This quarter, market watchers are gearing up for an earnings season like no other.
Last year, government mandates led retailers across the board to temporarily close their stores for weeks. Foot traffic dwindled — many saw a complete halt — and consumers largely avoided purchasing discretionary goods due to fears of a COVID-19-induced recession.
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In recent months, however, retailers have found themselves propped up by federal fiscal stimulus and a widespread vaccine rollout. According to market watchers, that could lead investors to see larger-than-usual profit and sales gains that could be challenging to measure against the same period in a pandemic-plagued year.
“This earnings season is definitely very different than most since we are cycling the shutdowns from last year,” said Susan Anderson, B. Riley Financial senior research analyst and managing director. “Most companies are comparing to 2019 levels, which is more normalized.”
Here, the trends analysts are watching from the most recent three-month stretch.
Outsized profit and sales growth
Analysts will be more discerning about this quarter’s financial results, which are expected to beat Wall Street estimates and surge past last year’s figures. But it’s not just about unusual comparisons between this year and last. Market watchers have also pointed out a broader shift in consumers’ shopping behaviors — think “revenge spending” and the increasing adoption of contactless services like buy online, pick-up in store — that could have implications on the performance of brick-and-mortar business versus e-commerce.
“We are seeing record profits at many players,” Anderson added. “Also, given the pent-up demand and stimulus, many players are seeing record first-quarter top-line [results].”
In fact, according to Williams Trading equity analyst Sam Poser, even though direct checks and unemployment pay were disbursed to Americans starting early in the year, a number of retailers will continue to see incremental benefits from stimulus pop up in their balance sheets this quarter. Analysts — and, more so, investors — will also be keen to observe just how much better these companies are doing than their peers.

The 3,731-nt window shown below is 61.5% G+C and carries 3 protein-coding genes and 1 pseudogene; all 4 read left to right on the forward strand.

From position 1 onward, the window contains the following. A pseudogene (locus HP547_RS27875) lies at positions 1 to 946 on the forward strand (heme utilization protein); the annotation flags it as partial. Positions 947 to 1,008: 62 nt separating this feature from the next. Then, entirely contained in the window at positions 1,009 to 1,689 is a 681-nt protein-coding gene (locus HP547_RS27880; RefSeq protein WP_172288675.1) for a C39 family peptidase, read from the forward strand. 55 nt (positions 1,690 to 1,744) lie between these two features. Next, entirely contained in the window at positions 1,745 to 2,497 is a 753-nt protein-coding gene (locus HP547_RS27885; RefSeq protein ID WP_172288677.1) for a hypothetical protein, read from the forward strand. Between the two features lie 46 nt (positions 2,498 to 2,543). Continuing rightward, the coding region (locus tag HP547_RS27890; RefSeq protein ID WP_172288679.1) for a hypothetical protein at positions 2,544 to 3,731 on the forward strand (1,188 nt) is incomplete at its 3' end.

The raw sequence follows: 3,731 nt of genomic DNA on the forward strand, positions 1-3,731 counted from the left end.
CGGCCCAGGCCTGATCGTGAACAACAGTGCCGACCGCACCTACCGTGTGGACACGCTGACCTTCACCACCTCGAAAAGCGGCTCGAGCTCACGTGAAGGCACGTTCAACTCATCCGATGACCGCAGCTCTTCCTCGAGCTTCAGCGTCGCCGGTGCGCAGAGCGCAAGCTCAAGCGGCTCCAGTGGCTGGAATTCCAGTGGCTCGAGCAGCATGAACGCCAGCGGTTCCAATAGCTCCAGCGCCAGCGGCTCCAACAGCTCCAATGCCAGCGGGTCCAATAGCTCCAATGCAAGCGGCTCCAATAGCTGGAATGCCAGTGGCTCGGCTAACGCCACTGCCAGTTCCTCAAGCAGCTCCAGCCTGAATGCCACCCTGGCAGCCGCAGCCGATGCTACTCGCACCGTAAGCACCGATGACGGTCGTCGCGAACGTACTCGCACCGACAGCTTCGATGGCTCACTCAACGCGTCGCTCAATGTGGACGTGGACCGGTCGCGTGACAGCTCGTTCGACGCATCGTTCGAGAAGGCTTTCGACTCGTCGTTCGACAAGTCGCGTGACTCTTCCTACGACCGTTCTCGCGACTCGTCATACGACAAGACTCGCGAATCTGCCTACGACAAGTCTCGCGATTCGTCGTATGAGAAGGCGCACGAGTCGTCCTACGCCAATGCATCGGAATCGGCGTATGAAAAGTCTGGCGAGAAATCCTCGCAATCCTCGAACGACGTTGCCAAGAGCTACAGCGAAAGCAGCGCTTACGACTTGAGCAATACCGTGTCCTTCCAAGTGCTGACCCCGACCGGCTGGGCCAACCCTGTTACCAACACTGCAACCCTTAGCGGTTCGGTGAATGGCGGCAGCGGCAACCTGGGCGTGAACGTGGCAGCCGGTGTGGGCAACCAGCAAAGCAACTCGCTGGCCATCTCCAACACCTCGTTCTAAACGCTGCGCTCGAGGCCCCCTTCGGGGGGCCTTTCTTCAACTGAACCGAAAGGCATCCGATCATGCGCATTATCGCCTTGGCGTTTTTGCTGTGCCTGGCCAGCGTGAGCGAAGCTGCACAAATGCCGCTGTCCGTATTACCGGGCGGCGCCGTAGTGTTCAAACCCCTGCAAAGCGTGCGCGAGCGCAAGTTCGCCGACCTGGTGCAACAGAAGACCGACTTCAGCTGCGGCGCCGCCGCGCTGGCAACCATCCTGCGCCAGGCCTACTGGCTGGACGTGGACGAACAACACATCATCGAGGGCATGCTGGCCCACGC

“Arguably, there’s still a lot of money falling from the sky,” Poser explained. “I don’t care if you’re a good, bad or OK company; it’s going to hit you even if you don’t open up your umbrella. So if you can’t run gangbusters with sales between the end of February and April, there’s something wrong.”
Still casual, but make it fashion
Although casual, athletic and athleisure wear remain robust, analysts have suggested that fashion categories are poised for a rebound as an increasing number of consumers feel comfortable heading back outdoors.
Last week, The NPD Group reported that total fashion footwear sales in the U.S. rose 7% year over year to $2 billion during the first quarter. The figures, noted the market research firm, increased not only compared to 2020, but also the year before that.
Among the companies that have observed an uptick in fashion styles is Steven Madden Ltd., whose CEO, Ed Rosenfeld, shared in its fourth-quarter conference call that it was beginning to see momentum in sandals and certain dress silhouettes that typically perform in the spring. (The shoe maker will report its next quarterly financial results before market open on Wednesday.)
Still, Beth Goldstein, NPD executive director and industry analyst of fashion footwear and accessories, said that “while nearly all types of footwear improved compared to 2020 as expected, in the fashion space it was the more casual, comfort and athleisure-oriented categories that continued to perform best and grew versus 2019.” Total U.S. leisure footwear sales, according to the firm, jumped 41% to $4.3 billion from the prior-year period.
Factoring uncertainties in full-year guidance
Even as uncertainties about the economic picture remain, companies have now had a full year of managing operations amid the pandemic — and analysts suggest they should be able to factor in those trends in their next quarter or fiscal year outlook.
Beyond the consumer-facing aspect of their business, many are still contending with supply chain issues and production costs, which could prevent brands and retailers from taking full advantage of pent-up demand. What’s more, experts have pointed out that COVID-caused behaviors are likely to stick, leading many executives to fortify their strategies to capitalize on those areas of consumer behavior.
“The question is going to be: If you end up crushing it in March and April, how much of that is controlled by you — the company — or money falling from the sky?” Poser posited. “Everybody is going to benefit from the stimulus, but there will be a number of head fakes. At the end of the day, it comes down to the best companies — whether they’re improving engagement with customers, controlling their distribution or building and protecting their brand.”